CAPE - Convective Available Potential Energy
Today we are in Governador Valadares, Brasil. From the sounding we can expect thunderstorms today, so we decide not to fly. It also indicates cirrus, so even if it is very unstable, the thermals may be very weak because of the cirrus. The cirrus may, however, prevent the over development from happen. But we don't think it will. So better stay on the ground and write this article. But remember this is only a forecast, it is no guarantee that this is how it really is going to be. The most uncertain thing about this, is how much humidity there will be in the airmass coming in to the area today. Variety in humidity may give big change in instability and clouds formation. But usually the sounding is correct, and make the best basic for our guess.
We will make many articles abut the sounding so you can learn how to read it. But it is a big story to tell. We will try to make it step by step.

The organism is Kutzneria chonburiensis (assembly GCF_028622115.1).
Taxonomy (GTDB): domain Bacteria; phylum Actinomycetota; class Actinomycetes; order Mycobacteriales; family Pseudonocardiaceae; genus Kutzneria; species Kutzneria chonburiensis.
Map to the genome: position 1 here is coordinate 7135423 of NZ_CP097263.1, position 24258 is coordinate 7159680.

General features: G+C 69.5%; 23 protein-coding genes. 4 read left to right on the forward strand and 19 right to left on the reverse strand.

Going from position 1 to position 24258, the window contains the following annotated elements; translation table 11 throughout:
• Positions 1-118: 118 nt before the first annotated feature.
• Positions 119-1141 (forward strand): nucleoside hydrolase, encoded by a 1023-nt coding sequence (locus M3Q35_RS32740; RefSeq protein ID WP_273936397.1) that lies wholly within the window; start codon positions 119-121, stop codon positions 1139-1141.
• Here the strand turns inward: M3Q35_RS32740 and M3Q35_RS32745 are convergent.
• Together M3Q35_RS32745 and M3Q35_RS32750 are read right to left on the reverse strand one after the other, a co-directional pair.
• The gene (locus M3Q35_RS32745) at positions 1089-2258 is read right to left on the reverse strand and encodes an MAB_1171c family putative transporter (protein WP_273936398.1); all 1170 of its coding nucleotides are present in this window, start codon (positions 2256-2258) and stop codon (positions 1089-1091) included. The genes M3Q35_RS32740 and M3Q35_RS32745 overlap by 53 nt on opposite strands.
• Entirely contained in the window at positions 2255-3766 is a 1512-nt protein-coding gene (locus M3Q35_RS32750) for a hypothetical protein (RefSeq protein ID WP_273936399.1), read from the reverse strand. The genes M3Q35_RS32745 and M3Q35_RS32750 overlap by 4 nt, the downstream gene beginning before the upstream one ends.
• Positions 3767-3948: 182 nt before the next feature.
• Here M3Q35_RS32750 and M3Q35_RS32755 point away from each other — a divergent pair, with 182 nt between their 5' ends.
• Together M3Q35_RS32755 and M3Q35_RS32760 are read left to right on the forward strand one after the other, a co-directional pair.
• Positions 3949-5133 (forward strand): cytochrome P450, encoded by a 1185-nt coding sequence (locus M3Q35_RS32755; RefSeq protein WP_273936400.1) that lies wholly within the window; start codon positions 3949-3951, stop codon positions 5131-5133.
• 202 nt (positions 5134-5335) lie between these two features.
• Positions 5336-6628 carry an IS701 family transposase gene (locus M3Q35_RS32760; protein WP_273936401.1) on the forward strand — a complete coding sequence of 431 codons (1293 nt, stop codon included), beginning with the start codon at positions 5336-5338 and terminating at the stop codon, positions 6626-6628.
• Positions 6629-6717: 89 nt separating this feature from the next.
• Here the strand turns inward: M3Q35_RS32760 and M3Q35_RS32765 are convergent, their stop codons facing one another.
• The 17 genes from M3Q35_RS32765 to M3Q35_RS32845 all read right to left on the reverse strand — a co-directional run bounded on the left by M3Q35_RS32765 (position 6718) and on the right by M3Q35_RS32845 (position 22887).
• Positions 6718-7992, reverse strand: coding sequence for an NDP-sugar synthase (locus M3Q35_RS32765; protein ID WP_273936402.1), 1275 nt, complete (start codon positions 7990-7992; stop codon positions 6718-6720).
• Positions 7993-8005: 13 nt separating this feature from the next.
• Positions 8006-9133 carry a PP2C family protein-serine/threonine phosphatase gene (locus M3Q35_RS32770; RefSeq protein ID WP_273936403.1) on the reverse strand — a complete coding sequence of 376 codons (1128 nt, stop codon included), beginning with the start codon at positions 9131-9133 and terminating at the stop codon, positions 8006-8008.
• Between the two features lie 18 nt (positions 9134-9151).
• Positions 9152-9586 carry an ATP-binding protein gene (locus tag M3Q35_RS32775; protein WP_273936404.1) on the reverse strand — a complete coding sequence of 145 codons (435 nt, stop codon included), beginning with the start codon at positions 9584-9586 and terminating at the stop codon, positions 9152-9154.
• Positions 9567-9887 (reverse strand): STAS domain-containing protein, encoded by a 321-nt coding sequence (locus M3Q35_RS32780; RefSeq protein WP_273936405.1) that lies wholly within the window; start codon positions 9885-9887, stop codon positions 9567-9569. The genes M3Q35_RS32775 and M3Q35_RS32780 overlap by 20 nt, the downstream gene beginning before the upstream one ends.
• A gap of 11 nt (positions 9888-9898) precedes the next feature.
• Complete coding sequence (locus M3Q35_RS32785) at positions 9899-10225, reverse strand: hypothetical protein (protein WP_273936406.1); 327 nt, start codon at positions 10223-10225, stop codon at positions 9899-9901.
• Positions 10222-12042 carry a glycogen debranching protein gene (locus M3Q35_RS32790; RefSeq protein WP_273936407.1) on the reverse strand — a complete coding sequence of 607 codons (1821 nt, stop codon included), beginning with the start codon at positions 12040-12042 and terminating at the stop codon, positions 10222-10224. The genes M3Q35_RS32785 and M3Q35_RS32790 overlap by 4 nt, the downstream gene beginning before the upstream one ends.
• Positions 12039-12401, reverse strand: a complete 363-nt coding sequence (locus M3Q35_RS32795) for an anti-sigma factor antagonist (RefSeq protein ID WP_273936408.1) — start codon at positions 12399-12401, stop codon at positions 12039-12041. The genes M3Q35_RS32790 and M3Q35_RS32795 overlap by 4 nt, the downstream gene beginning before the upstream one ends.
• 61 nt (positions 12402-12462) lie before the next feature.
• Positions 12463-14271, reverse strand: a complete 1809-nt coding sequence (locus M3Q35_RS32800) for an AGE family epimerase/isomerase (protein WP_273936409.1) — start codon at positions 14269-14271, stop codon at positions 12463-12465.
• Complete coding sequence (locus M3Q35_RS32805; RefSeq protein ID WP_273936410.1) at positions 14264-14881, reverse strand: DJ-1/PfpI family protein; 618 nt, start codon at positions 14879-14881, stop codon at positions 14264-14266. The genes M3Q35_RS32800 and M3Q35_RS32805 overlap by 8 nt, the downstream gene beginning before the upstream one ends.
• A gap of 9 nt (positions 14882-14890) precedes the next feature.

We start with the simple explanation for todays decision. The lower end of the green line (the dew point temperature curve) is quite far to the right. This means there is lots of humidity in the airmass and the condensation will happen at a relative high temperature. The dew point is the temperature at which the water vapor present in the air would condense out. The next thing we see for today, is that the red line (the temperature curve) lays very much over to the left. These two things indicate that the airmass has a big Convective Available Potensial Energy (CAPE) or instability constant. The third thing, that tell us the possibility for cirrus clouds, is that the red and green curves are close to each other from 400 mb and up.
One thing to remember, is that it may be very good conditions for flying, despite of the forecast for thunderstorms. You just have to be extra aware of the clouds and be sure that you are able to land with a good margin before the conditions turn crazy. Many days it is also possible to make good flights after the storm, as well.